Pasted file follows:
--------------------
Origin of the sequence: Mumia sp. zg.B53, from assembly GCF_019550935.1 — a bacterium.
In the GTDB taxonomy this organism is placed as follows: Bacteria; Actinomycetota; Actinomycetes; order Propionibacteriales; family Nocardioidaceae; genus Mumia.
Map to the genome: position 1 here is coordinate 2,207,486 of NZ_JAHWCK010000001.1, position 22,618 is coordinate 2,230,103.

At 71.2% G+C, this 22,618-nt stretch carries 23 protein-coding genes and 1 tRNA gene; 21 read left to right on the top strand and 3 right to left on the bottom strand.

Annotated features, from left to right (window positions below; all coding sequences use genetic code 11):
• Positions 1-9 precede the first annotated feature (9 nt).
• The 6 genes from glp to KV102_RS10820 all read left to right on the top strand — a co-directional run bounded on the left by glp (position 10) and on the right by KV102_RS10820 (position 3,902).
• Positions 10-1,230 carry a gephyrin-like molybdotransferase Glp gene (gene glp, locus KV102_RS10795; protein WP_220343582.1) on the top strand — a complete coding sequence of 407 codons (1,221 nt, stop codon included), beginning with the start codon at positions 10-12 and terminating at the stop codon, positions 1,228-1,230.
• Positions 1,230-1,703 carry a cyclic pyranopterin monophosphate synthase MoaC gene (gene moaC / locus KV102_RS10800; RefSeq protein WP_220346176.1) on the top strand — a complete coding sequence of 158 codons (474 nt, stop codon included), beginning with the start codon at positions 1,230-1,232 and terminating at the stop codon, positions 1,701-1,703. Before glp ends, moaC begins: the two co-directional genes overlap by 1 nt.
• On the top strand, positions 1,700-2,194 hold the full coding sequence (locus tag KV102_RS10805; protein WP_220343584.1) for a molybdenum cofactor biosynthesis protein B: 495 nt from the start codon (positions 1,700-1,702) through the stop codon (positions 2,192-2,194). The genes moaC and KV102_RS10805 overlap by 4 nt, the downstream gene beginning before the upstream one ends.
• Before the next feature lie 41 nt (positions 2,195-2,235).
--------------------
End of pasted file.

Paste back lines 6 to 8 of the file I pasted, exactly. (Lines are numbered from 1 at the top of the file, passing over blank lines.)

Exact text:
• Positions 1-9 precede the first annotated feature (9 nt).
• The 6 genes from glp to KV102_RS10820 all read left to right on the top strand — a co-directional run bounded on the left by glp (position 10) and on the right by KV102_RS10820 (position 3,902).
• Positions 10-1,230 carry a gephyrin-like molybdotransferase Glp gene (gene glp, locus KV102_RS10795; protein WP_220343582.1) on the top strand — a complete coding sequence of 407 codons (1,221 nt, stop codon included), beginning with the start codon at positions 10-12 and terminating at the stop codon, positions 1,228-1,230.